Lectionary Reflections: Second Sunday of Advent (c) December 6, 2015

Engaging Faith | Mon, Nov 30, 2015

By John Bucki, SJ
Source: Center of Concern

Second Sunday of Advent (c)

December 6, 2015


Baruch 5:1-9

Philippians 1:4-6, 8-11

Luke 3:1-6



December 5: World Soil Day

December 6: Second Sunday of Advent

December 6: Traditional Feast of St. Nicholas

December 6: Hanukkah begins at sunset. (Judaism)

December 8: Feast of the Immaculate Conception

December 8: Opening of the Jubilee of Mercy (Year of Mercy)

December 10: Human Rights Day

December 12: Feast of Our Lady of Guadalupe



Precisely by the witness of their faith and love, Christians are called to offer a radiant sign of hope and consolation to this world, so marked by conflicts and tensions.

-Benedict XVI, November 20, 2006, in Turkey

The coming of the non-violent Jesus into our world is desperately needed. It is time for deeper prayer, reflection and action so that a path can be found in the wilderness and a new vision of peace can be birthed.

-Pax Christi USA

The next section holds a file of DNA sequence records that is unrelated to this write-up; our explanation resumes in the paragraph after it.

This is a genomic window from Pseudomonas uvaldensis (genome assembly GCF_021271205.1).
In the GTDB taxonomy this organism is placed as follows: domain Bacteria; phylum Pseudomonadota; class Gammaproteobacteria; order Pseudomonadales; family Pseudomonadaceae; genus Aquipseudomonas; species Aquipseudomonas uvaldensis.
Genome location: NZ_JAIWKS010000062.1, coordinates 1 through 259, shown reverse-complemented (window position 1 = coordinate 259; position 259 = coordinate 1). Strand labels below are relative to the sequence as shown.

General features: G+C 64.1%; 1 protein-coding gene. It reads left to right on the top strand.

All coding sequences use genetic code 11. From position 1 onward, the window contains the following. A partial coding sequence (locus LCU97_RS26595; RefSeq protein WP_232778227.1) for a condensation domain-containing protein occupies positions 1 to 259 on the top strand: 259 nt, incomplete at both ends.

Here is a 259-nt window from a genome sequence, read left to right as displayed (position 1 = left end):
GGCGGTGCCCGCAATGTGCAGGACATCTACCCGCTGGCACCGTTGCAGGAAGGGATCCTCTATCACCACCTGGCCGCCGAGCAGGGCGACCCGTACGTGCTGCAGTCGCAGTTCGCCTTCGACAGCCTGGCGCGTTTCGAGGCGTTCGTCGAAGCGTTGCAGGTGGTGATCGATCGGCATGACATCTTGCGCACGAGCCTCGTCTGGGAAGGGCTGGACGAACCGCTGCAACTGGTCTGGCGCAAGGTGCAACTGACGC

Hope in the coming kingdom is already beginning to take root in the hearts of people. The radical transformation of the world in the Paschal Mystery of the Lord gives full meaning to the efforts of people, and in particular of the young, to lessen injustice, violence and hatred and to advance all together in justice, freedom, kinship and love.

-1971 Synod of Bishops, Justice in the World, 76

We must regain the conviction that we need one another, that we have a shared responsibility for others and the world, and that being good and decent are worth it.

-Pope Francis, Laudato Sí, 229

Beginning in the middle of the last century and overcoming many difficulties, there has been a growing conviction that our planet is a homeland and that humanity is one people living in a common home.

-Pope Francis, Laudato Sí, 164

The urgent challenge to protect our common home includes a concern to bring the whole human family together to seek a sustainable and integral development, for we know that things can change.

-Pope Francis, Laudato Sí, 13


Thoughts for Your Consideration

Baruch writes in a time of great difficulty. Jerusalem has been destroyed and the people are in exile. Paul writes out of the challenges of a growing church trying to figure out what it means to follow Jesus and to live in community. John the Baptism speaks out of the difficulties of his age and the need for change and reform in Israel. In facing various difficulties, all three readings are filled with hope. We hear a longing for justice, which is filled with excitement and possibility.


To read the rest of this reflection from John Bucki, SJ, as well as his reflection questions, faith in action links, prayers of intercession and prayer meditations, become a member of Education for Justice

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